Natural gas prices expected to increase in 2017, US residential electricity prices to increase 3% next year
During the first six months of 2016, residential customers paid on average 12.4 cents per kilowatthour (kWh), or 0.7 per cent lower than the same period last year, according to the US Energy Information Administration.
If this trend continues for the rest of 2016, annual average residential electricity prices would decline for the first time since 2002.
Over the past five years, nominal residential prices have increased an average of 1.9 per cent annually, about the same rate as overall inflation.
Residential customers in most areas of the country are seeing lower retail electricity prices this year compared with the same time last year.
Declining costs of fuel, especially natural gas, have been a key driver of recent reductions in retail electricity prices.
Over the first six months of 2016, the weighted average cost of natural gas delivered to electricity generators was $2.58 per million Btu, 28 per cent lower than in the first half of 2015.
Residential electricity prices in the New England region have fallen by 6 per cent during the first half of 2016 and now average 19.2 cents/kWh.
New England electricity prices rose substantially between 2013 and 2014 as a result of a sharp rise in wholesale power prices. Improved supplies of natural gas into the region, along with lower natural gas prices, have contributed to the region’s declining retail electricity rates so far in 2016.
Natural gas prices have been increasing in recent months, and EIA’s latest Short-Term Energy Outlook projects the average delivered cost of natural gas in the last six months of 2016 will be 27 per cent higher than the average cost in the first six months of the year.
Because natural gas prices are expected to continue increasing in 2017, EIA also expects average US residential electricity prices to increase 3 per cent in 2017.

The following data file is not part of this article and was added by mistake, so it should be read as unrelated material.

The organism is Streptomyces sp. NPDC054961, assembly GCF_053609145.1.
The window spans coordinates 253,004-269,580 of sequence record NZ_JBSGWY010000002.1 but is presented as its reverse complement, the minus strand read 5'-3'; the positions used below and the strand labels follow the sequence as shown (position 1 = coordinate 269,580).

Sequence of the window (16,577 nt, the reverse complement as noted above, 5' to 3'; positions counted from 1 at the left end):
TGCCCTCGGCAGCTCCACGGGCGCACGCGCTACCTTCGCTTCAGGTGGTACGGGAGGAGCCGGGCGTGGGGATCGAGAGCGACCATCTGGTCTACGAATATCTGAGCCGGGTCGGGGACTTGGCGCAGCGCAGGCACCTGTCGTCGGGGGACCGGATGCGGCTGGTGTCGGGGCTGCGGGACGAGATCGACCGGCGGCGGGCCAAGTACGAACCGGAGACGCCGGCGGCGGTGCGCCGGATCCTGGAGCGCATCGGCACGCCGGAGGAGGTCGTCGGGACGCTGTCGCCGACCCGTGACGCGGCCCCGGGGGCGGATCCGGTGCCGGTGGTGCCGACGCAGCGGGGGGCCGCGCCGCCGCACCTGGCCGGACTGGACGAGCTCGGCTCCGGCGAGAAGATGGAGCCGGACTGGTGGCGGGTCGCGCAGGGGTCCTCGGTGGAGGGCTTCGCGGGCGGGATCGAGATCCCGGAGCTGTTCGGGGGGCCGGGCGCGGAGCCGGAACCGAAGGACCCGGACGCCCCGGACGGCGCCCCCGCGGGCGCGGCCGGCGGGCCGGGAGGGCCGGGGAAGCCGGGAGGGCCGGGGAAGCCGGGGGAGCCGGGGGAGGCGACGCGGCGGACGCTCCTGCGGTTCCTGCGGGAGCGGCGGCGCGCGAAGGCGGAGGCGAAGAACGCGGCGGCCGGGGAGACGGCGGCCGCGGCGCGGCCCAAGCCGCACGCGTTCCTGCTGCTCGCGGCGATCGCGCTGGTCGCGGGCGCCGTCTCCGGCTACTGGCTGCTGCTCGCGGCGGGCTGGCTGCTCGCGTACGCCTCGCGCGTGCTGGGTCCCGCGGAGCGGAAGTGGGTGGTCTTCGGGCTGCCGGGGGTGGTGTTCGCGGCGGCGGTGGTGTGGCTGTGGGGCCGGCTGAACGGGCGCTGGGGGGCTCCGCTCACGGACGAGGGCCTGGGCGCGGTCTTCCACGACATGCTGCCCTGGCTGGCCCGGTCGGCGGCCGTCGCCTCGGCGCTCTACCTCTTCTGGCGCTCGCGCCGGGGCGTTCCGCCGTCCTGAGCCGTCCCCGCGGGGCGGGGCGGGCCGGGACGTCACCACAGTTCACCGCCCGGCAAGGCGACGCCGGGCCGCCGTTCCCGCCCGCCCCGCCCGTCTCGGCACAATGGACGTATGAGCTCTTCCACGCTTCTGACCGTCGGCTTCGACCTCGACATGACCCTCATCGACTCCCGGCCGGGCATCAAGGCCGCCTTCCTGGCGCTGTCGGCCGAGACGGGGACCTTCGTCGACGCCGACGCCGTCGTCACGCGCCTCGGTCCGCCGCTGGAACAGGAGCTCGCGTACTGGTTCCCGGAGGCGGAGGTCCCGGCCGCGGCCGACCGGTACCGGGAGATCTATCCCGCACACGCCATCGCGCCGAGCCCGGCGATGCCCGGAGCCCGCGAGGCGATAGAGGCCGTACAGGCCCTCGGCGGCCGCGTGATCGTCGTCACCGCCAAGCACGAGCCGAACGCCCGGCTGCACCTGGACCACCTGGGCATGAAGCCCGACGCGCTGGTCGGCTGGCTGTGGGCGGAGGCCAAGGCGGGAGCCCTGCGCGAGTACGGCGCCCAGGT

Not all recent declines in electricity prices can be attributed to developments in natural gas markets. Hawaii consistently has the highest electricity prices in the US, averaging 24 cents/kWh so far in 2016.
Many of the utility-scale generating units in Hawaii are fueled by petroleum, and the falling cost of crude oil has contributed to a 12 per cent decline in retail electricity prices so far in 2016.
Hawaii’s electricity system has been shifting toward increased adoption of rooftop solar, with the ultimate goal of providing 100 per cent of its electricity from renewable sources by 2045.
Despite the decline in national average residential electricity prices in the first half of 2016, prices are rising in some states and regions.
On average, residents of the contiguous Pacific Coast states (California, Oregon, and Washington) so far in 2016 are paying 3 per cent higher prices than in the first six months of 2015.
The regulated electric utilities in these states sought permission to increase rates to cover costs of maintaining and upgrading the region’s power transmission grid and its network of natural gas pipelines.
Midwest residential customers have also experienced increasing electricity prices, with year-to-date rates increasing by 2 per cent and 3 per cent in the East North Central and West North Central regions, respectively.